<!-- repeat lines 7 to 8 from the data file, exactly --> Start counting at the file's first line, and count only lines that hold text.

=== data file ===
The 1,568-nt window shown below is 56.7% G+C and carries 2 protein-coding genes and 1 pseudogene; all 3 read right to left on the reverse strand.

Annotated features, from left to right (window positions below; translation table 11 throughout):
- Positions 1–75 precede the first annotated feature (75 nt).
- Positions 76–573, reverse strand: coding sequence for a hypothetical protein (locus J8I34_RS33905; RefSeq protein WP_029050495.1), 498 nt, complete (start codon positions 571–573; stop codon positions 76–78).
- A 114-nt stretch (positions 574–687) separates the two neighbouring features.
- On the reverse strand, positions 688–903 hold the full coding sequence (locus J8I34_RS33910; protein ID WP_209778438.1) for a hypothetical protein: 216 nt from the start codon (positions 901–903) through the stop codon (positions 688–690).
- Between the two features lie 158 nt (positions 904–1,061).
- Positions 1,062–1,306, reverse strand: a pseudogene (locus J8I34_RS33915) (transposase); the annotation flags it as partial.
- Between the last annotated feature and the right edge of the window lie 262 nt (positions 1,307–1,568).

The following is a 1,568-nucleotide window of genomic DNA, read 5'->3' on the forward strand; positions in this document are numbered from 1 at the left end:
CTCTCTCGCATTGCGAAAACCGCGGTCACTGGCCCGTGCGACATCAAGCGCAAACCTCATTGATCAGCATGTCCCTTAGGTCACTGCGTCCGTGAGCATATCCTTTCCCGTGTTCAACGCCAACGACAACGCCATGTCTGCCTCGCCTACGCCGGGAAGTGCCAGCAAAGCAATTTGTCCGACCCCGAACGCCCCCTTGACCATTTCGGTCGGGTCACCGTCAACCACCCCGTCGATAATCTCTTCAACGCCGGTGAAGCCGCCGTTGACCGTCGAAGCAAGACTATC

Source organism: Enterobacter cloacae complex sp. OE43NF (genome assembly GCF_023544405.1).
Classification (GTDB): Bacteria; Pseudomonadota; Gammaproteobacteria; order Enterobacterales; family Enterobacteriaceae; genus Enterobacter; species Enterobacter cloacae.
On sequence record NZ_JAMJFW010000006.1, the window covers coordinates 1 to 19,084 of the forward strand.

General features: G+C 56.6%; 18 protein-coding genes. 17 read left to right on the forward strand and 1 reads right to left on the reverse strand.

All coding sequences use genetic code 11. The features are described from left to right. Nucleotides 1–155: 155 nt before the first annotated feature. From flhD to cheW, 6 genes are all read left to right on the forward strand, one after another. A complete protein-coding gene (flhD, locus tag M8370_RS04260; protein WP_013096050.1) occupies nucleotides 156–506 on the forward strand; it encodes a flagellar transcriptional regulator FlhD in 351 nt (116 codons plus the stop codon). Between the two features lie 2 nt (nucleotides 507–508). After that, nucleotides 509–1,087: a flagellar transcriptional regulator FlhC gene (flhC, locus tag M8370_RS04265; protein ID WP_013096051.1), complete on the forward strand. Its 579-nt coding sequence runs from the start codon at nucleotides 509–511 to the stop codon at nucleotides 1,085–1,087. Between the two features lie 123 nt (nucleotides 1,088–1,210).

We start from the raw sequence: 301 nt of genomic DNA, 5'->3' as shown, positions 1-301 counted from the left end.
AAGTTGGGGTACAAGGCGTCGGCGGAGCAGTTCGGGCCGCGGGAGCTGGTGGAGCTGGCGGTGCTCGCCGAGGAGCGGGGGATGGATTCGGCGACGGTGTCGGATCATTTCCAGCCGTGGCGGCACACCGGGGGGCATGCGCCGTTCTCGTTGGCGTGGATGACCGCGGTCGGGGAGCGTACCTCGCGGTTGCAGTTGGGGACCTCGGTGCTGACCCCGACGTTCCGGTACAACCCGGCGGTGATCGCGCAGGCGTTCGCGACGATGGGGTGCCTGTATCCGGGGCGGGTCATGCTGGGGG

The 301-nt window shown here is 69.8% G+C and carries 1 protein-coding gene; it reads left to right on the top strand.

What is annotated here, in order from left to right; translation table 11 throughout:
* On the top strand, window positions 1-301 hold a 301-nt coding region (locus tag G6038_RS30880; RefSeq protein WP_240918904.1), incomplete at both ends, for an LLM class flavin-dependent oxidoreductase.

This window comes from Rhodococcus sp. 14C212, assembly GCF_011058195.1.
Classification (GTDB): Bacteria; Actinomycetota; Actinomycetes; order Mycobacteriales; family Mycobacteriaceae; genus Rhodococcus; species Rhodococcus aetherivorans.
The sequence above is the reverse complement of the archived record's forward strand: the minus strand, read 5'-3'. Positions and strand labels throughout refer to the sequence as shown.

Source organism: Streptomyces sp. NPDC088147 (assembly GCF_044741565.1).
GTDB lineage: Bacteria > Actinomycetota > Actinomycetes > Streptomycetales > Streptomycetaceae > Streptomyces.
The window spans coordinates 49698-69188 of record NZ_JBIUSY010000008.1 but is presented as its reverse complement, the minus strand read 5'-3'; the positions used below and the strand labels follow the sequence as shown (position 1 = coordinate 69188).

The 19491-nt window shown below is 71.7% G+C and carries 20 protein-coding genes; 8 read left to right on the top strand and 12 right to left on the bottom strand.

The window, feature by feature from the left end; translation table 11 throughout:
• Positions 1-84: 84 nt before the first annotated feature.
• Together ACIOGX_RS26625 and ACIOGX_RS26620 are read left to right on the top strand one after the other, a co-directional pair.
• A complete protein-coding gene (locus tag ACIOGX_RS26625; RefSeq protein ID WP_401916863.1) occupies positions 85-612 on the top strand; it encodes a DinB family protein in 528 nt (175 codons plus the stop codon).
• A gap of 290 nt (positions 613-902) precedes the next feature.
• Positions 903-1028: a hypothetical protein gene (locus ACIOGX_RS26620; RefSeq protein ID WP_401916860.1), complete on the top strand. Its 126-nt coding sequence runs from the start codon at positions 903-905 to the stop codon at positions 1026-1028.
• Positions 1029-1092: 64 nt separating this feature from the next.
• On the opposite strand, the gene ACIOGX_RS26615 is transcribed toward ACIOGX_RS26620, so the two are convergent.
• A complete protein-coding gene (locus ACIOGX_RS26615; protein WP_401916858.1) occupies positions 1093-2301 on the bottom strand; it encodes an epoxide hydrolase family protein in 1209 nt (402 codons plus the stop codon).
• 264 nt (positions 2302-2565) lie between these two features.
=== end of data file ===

- Between the two features lie 158 nt (positions 904–1,061).
- Positions 1,062–1,306, reverse strand: a pseudogene (locus J8I34_RS33915) (transposase); the annotation flags it as partial.